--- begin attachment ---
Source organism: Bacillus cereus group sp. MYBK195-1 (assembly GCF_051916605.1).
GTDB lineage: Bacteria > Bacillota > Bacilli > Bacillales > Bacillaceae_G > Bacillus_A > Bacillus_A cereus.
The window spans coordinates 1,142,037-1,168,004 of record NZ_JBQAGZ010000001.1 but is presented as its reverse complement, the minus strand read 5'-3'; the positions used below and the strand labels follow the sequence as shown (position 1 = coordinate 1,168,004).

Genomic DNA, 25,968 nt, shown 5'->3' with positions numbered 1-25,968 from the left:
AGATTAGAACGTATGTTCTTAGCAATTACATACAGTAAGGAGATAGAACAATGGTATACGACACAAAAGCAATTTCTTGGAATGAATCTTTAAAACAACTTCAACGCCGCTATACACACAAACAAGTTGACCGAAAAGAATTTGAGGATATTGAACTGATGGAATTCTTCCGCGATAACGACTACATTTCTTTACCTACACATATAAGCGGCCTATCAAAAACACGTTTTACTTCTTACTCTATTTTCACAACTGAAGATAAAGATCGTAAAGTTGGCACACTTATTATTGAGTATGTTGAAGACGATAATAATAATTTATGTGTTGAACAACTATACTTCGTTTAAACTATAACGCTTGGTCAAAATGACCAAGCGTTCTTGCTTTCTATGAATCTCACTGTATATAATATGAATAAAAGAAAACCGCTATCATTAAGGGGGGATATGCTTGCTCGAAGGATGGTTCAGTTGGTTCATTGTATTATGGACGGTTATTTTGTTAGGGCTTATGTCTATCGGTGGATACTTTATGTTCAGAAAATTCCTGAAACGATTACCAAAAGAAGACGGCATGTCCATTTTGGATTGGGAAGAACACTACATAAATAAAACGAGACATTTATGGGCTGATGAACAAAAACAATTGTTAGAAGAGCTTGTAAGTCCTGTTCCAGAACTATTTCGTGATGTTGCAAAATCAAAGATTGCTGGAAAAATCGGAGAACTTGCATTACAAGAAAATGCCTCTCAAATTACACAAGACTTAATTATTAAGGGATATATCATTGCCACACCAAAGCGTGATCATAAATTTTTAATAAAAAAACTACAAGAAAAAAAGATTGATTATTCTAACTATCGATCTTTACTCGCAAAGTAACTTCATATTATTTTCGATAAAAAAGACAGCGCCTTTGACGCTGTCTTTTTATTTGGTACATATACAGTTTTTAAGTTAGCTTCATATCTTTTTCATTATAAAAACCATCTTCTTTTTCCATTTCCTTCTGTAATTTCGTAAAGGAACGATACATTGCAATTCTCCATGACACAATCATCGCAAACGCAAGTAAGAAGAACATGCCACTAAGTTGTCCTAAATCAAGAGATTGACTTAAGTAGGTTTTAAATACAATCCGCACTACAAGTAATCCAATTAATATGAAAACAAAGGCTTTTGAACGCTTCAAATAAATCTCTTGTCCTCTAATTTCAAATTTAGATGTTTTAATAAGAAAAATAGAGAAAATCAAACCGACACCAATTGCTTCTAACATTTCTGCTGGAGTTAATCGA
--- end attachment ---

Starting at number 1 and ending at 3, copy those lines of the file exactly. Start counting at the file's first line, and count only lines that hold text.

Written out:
Source organism: Bacillus cereus group sp. MYBK195-1 (assembly GCF_051916605.1).
GTDB lineage: Bacteria > Bacillota > Bacilli > Bacillales > Bacillaceae_G > Bacillus_A > Bacillus_A cereus.
The window spans coordinates 1,142,037-1,168,004 of record NZ_JBQAGZ010000001.1 but is presented as its reverse complement, the minus strand read 5'-3'; the positions used below and the strand labels follow the sequence as shown (position 1 = coordinate 1,168,004).